They assumed that Herod would know about the new king of the Jews.
They were taken in by his pretence at wanting to know too.
They needed divine intervention – they were warned in a dream not to return to Herod.
Do we believe our un-churched neighbours could receive divine intervention? They might if we pray for them!
God is not above sending dreams to unbelievers – Pharaoh in the Joseph story; King Xerxes in the Esther story (he’d failed to reward Mordecai, God's dream to him led to justice for the threatened Jewish).
Once someone’s on a search, they can be very open to spiritual happenings.
I have heard too many stories from the relatives of those near death to doubt it.
We must resist the assumption that everyone in church has arrived and all those outside are 'outside'.
God is calling us all to prayer and to hunger after him for ourselves and on behalf of others.
You are only here today (and I am only here today) because someone shared the Good News with you…
One of the most encouraging things we can do is share our own stories of coming to faith – and to develop a culture of doing this. 
Do you know the faith stories of the people in the Church family? How has God been real to you; could you talk to someone outside the Church about it?
We end with one such story of seeking:
How one text changed a woman's life.

'A text message from the vicar on behalf of the whole church was the start of a faith journey for Jane Goddard which turned her life around. The text simply said that everyone was praying.

The prayers were for the whole family (who had recently been victims of identity theft) but especially for Jane and Steve's young son Christopher who was seriously ill in hospital. To make matters worse Steve had contracted pneumonia during this stressful period.
"At the time, I wasn't a particularly religious person," said Jane. "Steve and I both believed in God, though he wasn't a big presence in our lives. In my job as a carer, I had regularly accompanied one particular client to church every Sunday - a young man with learning difficulties. Although, I really enjoyed going to St James Church in East Cowes, I was mainly there because it was my job."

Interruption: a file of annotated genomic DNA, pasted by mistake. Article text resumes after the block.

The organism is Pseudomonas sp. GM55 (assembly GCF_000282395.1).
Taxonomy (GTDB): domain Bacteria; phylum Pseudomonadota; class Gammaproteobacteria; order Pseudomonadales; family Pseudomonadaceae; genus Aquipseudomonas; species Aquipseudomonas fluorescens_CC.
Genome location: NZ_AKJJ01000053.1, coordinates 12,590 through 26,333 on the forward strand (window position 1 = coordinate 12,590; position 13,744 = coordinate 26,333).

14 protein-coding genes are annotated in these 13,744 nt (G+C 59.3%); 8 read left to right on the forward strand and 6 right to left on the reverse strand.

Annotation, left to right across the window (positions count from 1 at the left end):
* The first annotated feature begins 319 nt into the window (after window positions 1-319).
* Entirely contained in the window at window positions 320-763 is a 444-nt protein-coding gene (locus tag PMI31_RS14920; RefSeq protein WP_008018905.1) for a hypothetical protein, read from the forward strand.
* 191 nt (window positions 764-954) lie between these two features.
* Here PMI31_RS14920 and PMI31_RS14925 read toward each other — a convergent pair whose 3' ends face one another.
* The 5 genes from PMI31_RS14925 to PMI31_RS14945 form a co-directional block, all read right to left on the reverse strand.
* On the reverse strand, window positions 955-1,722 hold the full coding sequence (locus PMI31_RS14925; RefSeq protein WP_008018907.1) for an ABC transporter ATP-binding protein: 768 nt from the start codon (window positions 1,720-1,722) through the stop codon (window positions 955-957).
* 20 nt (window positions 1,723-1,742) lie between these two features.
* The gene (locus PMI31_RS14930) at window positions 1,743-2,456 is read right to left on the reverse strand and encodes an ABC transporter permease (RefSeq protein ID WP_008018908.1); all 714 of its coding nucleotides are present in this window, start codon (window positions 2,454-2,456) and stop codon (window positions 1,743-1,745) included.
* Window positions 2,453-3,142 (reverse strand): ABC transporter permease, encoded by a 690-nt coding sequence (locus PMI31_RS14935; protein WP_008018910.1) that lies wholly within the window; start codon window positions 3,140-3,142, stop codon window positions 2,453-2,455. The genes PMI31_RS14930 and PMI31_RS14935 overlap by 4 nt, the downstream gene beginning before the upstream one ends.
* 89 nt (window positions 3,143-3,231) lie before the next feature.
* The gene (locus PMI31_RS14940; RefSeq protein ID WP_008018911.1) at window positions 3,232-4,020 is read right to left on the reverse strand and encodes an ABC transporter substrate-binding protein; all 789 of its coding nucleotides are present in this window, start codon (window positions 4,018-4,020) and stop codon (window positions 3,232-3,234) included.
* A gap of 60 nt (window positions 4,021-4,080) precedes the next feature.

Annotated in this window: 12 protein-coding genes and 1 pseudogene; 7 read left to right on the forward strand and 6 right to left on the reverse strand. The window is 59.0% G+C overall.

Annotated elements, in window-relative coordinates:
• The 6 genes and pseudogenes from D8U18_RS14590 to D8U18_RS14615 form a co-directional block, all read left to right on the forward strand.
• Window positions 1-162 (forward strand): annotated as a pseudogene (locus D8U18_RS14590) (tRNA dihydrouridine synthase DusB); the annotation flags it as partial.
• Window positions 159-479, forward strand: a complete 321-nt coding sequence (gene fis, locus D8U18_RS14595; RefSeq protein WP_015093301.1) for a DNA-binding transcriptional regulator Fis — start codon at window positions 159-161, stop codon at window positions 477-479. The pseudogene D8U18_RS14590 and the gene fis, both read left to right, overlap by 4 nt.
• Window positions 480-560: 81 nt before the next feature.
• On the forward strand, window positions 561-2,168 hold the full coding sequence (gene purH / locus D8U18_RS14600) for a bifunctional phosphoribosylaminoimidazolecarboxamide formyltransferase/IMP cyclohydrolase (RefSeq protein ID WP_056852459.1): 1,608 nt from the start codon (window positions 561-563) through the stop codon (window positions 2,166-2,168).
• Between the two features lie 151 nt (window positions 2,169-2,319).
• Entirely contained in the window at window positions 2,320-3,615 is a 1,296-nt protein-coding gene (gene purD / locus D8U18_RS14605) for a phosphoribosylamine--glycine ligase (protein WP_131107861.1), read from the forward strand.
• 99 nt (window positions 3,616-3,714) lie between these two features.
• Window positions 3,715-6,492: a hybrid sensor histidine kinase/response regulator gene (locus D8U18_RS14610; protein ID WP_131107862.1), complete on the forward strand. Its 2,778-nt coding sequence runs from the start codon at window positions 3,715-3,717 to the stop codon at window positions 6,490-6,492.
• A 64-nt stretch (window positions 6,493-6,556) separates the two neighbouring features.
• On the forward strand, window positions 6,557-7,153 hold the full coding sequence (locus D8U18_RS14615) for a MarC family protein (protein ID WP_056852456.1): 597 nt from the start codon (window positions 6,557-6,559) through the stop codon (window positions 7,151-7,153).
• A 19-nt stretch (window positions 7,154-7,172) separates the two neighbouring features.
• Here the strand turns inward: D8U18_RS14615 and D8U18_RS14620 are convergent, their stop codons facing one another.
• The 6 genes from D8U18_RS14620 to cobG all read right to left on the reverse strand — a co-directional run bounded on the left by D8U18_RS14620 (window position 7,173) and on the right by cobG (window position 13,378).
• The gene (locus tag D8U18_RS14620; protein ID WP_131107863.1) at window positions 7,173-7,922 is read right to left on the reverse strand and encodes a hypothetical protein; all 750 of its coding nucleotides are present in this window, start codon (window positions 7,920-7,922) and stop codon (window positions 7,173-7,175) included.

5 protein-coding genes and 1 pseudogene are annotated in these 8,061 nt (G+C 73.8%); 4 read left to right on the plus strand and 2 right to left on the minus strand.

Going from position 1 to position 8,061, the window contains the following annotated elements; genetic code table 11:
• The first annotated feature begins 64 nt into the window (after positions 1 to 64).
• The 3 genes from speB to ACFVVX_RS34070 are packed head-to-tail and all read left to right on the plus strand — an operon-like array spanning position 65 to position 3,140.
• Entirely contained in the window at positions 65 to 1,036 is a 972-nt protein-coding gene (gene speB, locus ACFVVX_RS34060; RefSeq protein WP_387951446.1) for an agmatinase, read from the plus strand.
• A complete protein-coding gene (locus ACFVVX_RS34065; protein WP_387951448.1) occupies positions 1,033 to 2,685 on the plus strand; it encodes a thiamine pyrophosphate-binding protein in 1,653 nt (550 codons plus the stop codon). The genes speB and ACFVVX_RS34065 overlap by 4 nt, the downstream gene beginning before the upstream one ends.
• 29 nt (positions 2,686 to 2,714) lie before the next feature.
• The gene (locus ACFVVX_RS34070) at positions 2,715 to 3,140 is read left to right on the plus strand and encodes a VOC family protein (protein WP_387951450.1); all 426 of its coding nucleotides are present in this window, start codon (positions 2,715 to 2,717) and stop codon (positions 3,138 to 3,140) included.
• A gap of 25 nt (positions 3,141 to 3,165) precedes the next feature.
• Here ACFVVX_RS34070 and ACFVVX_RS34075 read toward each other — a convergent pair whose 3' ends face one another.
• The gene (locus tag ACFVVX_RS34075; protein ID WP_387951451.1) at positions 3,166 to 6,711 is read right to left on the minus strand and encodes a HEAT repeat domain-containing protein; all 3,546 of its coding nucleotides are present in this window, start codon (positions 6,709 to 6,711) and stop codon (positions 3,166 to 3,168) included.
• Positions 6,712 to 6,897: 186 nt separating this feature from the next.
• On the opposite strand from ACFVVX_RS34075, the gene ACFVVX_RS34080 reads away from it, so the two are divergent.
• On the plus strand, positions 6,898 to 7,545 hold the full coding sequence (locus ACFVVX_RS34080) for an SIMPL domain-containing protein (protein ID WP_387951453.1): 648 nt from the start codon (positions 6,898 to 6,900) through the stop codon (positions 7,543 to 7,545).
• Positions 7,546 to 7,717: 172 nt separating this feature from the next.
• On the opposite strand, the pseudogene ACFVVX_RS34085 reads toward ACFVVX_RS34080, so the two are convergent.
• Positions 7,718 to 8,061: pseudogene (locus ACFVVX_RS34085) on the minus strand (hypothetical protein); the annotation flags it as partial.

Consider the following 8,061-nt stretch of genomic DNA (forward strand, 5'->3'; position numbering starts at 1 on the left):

The text actually came from the vicar of St James, the Rev Jonathan Hall.
"I know you shouldn't bargain with God but there and then I made a vow to him that if Christopher recovered, I would worship him with all my heart and soul in future. I also pledged to devote myself to making life better for others - to use my skills and talents to help as many people as I could."
When Christopher was discharged from hospital several weeks later Jane immediately signed up for an Alpha course and her faith began to mature. Within a matter of months a new business idea took off and Community Spirited was launched in August 2007 - an organisation that offers caring services to enhance quality of life for vulnerable and lonely people.

Three years on, Christopher is now healthy and thriving. And so is Community Spirited.
Spurred by her Christian faith and promise to God, Jane is determined to run Community Spirited so that she can make a living for her family, pay her staff well, and ensure that all clients are shown genuine respect, love and caring.’
My hope for 2015 is that we’ll be a seeking church – just like the wise men, we’ll set out and not be distracted till we encounter Christ afresh, and we’ll simultaneously keep an eye out for the seekers in this village, and in our wider networks; and we’ll be asking God to empower us to share our own stories and invite others to come and worship him too.